Jurors pound Johnson & Johnson with $4.69 billion judgment; Company vows to appeal

By John Sammon | Jul 12, 2018

ST. LOUIS – Jurors on July 12 dealt Johnson & Johnson a body-blow, levying a total $4.14 billion in punitive damages and $550 million in compensatory damages to 22 women who claimed its talcum powder contained asbestos that caused them to develop ovarian cancer.

The award handed down in St. Louis City Circuit Court was the biggest in a recent series of approximately 9,000 cases across the country against Johnson & Jonson in state and federal courts for the baby powder it has produced going back 110 years, and a more recent powder product for adults called Shower to Shower.

The trial was streamed courtesy of Courtroom View Network.

The clerk of the court read off different damage awards for the plaintiffs. Among the plaintiffs, Krystal Kim received $25 million, Sheila Brooks, $25 million, Stephanie Martin $12,500,000, Toni Roberts, $25 million and Laine Goldman $25 million for the loss of his wife Johanna, who died of ovarian cancer last year.

The court found that Johnson & Johnson was liable for massive punitive damages to punish the company for its negligence.

It took the jury eight hours to deliberate. Six of the original 22 women died before the start of the trial on June 6.

The trial and judgment are the first time a court has awarded damages for alleged asbestos in talc. Numerous other trials in past months have focused on allegations that talc alone caused the cancer, or mesothelioma.

The survival rate for stage III ovarian cancer was reported to be 30 percent, 10 percent for stage IV, during testimony in the four-week trial. Mesothelioma is a terminal disease with a zero survival rate.

At outset of the trial, Mark Lanier, a Houston-based attorney for the plaintiffs, sought to undermine the credibility of defense witnesses testifying for Johnson & Johnson portraying them as highly paid hirelings for the company who cherry-picked studies that denied asbestos in baby powder and ignored studies that warned of the dangers.

Lanier made a central issue of technology he said developed in the 1970s and was being used by the Colorado School of Mines called “pre-concentration,” or greater pre-screening of trace minerals before major testing of talc powder. Lanier said Johnson & Johnson had deliberately avoided using the more stringent testing method because company personnel were concerned over what they would find.

During the trial, the plaintiffs cited findings linking talc powder and asbestos to ovarian cancer by a number of noted scientists including Dr. William Longo, a nationally known materials scientist and microscope researcher, and Jacqueline Moline, a New York-based occupational medical specialist and a professor of epidemiology.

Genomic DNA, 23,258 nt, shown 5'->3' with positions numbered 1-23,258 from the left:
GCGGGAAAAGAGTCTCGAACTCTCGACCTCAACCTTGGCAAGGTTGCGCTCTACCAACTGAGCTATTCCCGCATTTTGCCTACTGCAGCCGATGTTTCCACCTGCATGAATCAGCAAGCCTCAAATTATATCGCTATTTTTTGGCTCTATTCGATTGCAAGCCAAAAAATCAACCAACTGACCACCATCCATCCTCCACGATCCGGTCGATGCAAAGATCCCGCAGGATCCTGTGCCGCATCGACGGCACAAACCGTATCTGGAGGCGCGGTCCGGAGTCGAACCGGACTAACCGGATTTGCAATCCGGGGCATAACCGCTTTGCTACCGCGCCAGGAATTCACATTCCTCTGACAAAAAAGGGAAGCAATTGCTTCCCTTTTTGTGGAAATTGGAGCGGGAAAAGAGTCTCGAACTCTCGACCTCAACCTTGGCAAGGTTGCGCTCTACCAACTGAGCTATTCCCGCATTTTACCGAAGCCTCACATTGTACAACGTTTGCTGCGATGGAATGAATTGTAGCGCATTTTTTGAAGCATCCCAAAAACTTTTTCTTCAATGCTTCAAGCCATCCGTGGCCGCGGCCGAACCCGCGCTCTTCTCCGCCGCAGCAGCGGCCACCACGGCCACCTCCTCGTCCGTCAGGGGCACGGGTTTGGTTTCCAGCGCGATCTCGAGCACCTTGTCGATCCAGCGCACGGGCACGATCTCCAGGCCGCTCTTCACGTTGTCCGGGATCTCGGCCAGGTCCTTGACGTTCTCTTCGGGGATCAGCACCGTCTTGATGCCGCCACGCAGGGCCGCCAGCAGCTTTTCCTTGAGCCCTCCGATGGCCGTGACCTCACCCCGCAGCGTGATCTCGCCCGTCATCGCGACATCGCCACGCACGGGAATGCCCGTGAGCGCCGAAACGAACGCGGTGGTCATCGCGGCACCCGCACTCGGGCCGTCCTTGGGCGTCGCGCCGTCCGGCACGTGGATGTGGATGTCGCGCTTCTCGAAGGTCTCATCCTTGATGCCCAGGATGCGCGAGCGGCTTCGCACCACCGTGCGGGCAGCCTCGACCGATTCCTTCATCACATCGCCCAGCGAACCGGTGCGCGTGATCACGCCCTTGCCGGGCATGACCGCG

Lanier said the company's baby powder product had developed a trust factor over the years with customers because it was used on babies to the point the multi-national corporation considered the baby powder, a small part of its operation, to be a “golden egg.”

“There’s trust built into it (baby powder),” Lanier told the jury. “Johnson & Johnson was the company we trust. Mothers, 450 million of them, will associate that fragrance and everybody will with infancy. There’s an emotional connection.”

Talc is a mined mineral. Lanier said Johnson & Johnson owned its own talc mines in past years located in the state of Vermont but more recently overseas in China.

“They (J&J) had an economic motive not to use safer corn starch,” Lanier said.

The defense consisted of a trio of lawyers for the New York-based law firm Orrick, Herrington & Sutcliffe led by Peter Bicks, Morton Dubin and Lisa Simpson.

Bicks and his co-attorneys brought in gynecological oncologists such as Dr. Kevin Holcomb and Warner Huh who testified there was no relationship between the use of talc powder and ovarian cancer. In addition, Bicks contended the women had seen television advertising which convinced them their ovarian cancer had been caused by the use of talc.

Bicks and his team of attorneys sought to convince the jury that the women had gotten the disease because they were pre-disposed to it, inherited through family histories of cancer and cases of mutant genes - unrelated to talc powder use.

The jury thought otherwise.

After the verdict, Johnson & Johnson issued a statement calling the judgment unfair and pledged to challenge the verdict, according to a Courtroom View Network report.

“Every verdict against Johnson & Johnson in this court that has gone through the appeals process has been reversed,” the statement read. “The multiple errors present in this trial were worse than those in the prior trial, which have been reversed.”

Spokesmen for the company continued to maintain there is no asbestos in their baby powder product.

The trial was presided over by Circuit Judge Rex Burlson, who has presided over other multi-million jury verdicts against the company.

 

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Organizations in this Story

Johnson & Johnson Orrick Herrington & Sutcliffe The Lanier Law Firm PLLC

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